November 22, 2010
Clinical Trial To Use Stem Cells To Battle Blindness
A Massachusetts-based company has been given Food and Drug Administration (FDA) approval to conduct a trial in which embryonic stem cells will be used to treat individuals suffering from an eye condition that can lead to blindness.
Advanced Cell Technology (ACT), a biotechnology firm that specializes in regenerative medicine, will use the stem cells to treat individuals suffering from Stargardt's Macular Dystrophy, a degenerative condition that affects the part of the retina where incoming light rays are focused. According to the company, the disease usually begins in children between the ages of 10 and 20, and ultimately leads to blindness due to degeneration of the retinal pigment epithelium, or RPE.
"We've tested these cells in animal models of eye disease. In rats, we've seen 100% improvement in visual performance over untreated animals without any adverse effects," he added. "Our studies showed that the cells were capable of extensive rescue of photoreceptors in animals that otherwise would have gone blind. Near-normal function was also achieved in a mouse model of Stargardt's disease. We hope to see a similar benefit in patients with various forms of macular degeneration."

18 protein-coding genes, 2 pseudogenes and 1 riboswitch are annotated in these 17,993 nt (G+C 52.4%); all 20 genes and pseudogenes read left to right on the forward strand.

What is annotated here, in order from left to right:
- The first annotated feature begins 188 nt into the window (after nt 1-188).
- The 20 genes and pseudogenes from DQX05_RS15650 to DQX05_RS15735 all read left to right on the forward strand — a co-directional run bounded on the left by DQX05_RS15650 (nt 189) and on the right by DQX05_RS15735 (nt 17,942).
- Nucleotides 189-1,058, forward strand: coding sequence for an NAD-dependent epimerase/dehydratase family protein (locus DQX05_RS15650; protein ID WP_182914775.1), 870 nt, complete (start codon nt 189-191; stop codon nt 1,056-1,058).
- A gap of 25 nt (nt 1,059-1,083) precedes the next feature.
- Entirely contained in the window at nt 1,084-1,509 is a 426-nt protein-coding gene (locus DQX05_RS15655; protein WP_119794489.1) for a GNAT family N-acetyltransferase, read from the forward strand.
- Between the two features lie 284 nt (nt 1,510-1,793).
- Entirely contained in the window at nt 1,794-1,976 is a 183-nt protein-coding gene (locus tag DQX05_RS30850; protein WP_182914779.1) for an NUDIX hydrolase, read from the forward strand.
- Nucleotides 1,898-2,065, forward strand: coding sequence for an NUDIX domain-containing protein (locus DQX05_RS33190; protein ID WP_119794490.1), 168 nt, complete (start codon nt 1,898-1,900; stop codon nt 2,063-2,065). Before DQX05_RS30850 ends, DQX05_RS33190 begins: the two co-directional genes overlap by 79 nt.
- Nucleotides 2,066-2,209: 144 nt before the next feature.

The ACT researchers, who plan to conduct a trial on 12 Stargardt's patients, are just the second team of medical experts to receive FDA approval for experiments using human embryonic stem cells. In October, Geron Corp began using the cells on patients who suffering from spinal cord injuries.
According to a press release, the company plans to conduct a "prospective, open-label study that is designed to determine the safety and tolerability of the RPE cells following sub-retinal transplantation to patients with advanced SMD." Multiple clinical sites will be used for the trial, and among those being considered by ACT are the Jules Stein Eye Institute at UCLA; the Casey Eye Institute in Portland, Oregon; the University of Massachusetts Memorial Medical Center; and New Jersey Medical School.
In an interview with AP Science Writer Malcolm Ritter, Lanza said that the primary focus would be gauging the safety of various stem cell doses. Each of the 12 patients will be treated with healthy scavenger cells, according to Ritter, and only one eye of each patient will be injected. Lanza added that he hopes the researchers will "see some improvement in visual acuity," but added that such a development would be "a bonus" and not the primary focus of the experiments.
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